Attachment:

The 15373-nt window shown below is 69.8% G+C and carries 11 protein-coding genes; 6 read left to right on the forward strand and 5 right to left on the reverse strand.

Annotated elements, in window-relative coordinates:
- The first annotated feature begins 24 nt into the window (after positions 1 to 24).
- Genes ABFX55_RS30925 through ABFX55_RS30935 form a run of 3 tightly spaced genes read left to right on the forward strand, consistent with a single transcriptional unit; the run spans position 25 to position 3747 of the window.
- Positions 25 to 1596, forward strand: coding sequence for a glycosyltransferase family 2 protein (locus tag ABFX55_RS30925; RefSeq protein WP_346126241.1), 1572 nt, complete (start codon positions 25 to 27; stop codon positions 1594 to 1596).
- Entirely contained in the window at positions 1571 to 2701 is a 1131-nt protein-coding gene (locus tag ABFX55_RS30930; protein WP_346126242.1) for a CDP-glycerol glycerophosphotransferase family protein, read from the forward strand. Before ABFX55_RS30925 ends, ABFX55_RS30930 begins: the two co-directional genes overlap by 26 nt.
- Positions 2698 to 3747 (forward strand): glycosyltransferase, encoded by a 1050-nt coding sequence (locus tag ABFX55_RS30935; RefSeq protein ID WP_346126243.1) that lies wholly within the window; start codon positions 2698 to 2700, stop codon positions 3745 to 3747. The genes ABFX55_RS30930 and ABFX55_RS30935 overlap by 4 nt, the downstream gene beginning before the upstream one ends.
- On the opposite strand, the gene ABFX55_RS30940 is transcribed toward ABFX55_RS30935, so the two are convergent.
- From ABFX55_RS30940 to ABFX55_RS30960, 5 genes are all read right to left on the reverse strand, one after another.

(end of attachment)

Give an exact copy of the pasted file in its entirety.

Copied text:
The 15373-nt window shown below is 69.8% G+C and carries 11 protein-coding genes; 6 read left to right on the forward strand and 5 right to left on the reverse strand.

Annotated elements, in window-relative coordinates:
- The first annotated feature begins 24 nt into the window (after positions 1 to 24).
- Genes ABFX55_RS30925 through ABFX55_RS30935 form a run of 3 tightly spaced genes read left to right on the forward strand, consistent with a single transcriptional unit; the run spans position 25 to position 3747 of the window.
- Positions 25 to 1596, forward strand: coding sequence for a glycosyltransferase family 2 protein (locus tag ABFX55_RS30925; RefSeq protein WP_346126241.1), 1572 nt, complete (start codon positions 25 to 27; stop codon positions 1594 to 1596).
- Entirely contained in the window at positions 1571 to 2701 is a 1131-nt protein-coding gene (locus tag ABFX55_RS30930; protein WP_346126242.1) for a CDP-glycerol glycerophosphotransferase family protein, read from the forward strand. Before ABFX55_RS30925 ends, ABFX55_RS30930 begins: the two co-directional genes overlap by 26 nt.
- Positions 2698 to 3747 (forward strand): glycosyltransferase, encoded by a 1050-nt coding sequence (locus tag ABFX55_RS30935; RefSeq protein ID WP_346126243.1) that lies wholly within the window; start codon positions 2698 to 2700, stop codon positions 3745 to 3747. The genes ABFX55_RS30930 and ABFX55_RS30935 overlap by 4 nt, the downstream gene beginning before the upstream one ends.
- On the opposite strand, the gene ABFX55_RS30940 is transcribed toward ABFX55_RS30935, so the two are convergent.
- From ABFX55_RS30940 to ABFX55_RS30960, 5 genes are all read right to left on the reverse strand, one after another.